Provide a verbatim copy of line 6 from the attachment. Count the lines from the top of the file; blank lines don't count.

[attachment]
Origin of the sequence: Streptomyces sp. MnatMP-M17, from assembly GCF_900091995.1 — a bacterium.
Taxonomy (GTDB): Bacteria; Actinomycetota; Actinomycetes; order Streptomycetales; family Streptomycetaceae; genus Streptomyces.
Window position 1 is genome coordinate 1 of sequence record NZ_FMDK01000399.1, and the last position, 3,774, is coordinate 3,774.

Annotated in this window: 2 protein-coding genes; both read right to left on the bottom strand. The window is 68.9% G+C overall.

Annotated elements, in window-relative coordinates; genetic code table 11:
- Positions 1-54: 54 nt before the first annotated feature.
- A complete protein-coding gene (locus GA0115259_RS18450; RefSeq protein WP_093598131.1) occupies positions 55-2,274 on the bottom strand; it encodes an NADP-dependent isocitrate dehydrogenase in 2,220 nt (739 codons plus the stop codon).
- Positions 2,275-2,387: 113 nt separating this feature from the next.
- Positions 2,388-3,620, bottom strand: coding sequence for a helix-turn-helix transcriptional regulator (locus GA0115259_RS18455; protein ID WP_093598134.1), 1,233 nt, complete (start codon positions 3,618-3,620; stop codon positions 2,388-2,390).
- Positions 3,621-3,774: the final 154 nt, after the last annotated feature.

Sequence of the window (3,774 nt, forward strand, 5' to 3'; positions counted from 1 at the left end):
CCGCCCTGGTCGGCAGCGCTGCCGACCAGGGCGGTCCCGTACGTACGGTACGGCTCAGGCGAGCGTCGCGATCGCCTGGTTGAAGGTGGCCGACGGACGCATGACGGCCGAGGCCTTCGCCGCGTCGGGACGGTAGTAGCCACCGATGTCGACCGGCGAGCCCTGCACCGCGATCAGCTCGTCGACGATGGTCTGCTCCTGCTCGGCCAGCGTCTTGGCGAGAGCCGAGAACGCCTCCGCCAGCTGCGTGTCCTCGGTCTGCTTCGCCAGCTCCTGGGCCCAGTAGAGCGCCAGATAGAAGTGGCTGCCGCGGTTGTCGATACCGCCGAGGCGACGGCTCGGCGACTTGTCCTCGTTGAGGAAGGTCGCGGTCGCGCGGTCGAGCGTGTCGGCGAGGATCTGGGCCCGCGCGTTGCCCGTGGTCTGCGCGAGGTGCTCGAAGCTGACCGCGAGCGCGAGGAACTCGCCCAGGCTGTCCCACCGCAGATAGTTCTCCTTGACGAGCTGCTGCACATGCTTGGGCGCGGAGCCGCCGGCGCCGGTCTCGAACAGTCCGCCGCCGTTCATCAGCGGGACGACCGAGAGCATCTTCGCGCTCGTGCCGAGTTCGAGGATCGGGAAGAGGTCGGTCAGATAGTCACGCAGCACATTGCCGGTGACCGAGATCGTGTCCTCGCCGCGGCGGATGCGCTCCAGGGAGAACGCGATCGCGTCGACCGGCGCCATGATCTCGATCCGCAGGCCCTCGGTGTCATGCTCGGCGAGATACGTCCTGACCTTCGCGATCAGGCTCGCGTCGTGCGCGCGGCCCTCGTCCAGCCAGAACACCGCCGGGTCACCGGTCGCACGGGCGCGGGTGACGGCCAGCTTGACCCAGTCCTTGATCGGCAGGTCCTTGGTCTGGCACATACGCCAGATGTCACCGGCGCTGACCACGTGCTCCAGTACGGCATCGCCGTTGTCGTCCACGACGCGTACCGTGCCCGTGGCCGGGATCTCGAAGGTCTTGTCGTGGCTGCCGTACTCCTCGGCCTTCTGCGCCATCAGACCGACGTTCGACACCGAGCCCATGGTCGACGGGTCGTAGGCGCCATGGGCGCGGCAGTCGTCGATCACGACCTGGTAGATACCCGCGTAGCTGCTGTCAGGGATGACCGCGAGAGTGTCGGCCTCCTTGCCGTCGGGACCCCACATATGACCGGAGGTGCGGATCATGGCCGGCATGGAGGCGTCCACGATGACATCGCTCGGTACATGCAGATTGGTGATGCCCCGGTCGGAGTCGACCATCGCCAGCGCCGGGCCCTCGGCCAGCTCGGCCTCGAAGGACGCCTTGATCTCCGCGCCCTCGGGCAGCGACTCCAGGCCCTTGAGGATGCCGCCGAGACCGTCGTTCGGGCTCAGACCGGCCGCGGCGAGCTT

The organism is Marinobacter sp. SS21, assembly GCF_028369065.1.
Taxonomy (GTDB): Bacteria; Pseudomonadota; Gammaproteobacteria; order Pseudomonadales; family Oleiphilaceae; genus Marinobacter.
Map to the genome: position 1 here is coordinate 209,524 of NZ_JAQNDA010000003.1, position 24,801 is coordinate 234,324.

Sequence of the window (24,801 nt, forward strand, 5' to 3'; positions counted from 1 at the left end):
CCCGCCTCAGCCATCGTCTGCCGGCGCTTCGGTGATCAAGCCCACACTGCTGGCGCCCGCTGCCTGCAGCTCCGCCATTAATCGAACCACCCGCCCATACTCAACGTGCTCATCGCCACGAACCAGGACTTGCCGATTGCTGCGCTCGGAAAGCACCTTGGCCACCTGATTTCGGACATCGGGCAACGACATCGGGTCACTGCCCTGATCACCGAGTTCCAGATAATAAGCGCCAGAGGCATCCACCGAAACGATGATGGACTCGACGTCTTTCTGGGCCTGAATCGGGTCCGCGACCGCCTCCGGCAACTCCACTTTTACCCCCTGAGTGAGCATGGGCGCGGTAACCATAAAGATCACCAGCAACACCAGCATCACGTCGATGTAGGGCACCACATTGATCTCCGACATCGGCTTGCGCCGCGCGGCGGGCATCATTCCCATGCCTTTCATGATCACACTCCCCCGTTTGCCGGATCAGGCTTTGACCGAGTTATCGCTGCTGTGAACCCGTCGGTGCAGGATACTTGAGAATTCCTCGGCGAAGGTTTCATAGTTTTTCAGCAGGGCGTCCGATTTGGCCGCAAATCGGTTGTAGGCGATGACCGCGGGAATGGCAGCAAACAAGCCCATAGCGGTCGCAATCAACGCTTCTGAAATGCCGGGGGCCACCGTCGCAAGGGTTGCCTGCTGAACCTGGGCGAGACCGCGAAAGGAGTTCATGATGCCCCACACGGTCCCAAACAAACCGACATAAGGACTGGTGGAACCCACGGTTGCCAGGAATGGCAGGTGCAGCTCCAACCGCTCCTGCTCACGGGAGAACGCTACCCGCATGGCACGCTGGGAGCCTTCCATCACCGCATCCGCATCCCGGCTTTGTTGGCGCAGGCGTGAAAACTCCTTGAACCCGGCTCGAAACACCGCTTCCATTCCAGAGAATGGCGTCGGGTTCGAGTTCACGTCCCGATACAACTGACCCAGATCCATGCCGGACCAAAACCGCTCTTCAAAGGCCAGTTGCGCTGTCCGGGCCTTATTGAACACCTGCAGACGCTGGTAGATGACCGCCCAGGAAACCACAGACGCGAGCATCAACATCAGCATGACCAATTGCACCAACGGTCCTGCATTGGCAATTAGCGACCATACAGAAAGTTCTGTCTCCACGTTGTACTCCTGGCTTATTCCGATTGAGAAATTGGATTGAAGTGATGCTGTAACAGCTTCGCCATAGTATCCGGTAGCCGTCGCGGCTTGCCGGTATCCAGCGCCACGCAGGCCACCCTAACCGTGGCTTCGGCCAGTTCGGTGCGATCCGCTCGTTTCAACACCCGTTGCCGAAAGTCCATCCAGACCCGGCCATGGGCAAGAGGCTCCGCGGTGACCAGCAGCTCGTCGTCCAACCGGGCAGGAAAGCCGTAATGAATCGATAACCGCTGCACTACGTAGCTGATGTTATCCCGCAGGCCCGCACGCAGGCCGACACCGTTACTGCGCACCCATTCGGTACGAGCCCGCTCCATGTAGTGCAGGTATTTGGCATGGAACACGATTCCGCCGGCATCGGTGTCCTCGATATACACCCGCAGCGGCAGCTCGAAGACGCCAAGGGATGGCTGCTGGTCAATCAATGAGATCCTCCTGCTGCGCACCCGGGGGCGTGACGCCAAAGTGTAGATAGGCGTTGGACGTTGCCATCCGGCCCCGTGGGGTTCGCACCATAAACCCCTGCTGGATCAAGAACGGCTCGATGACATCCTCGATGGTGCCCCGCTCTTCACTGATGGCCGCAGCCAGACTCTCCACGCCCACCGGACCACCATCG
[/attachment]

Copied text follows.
- Positions 1-54: 54 nt before the first annotated feature.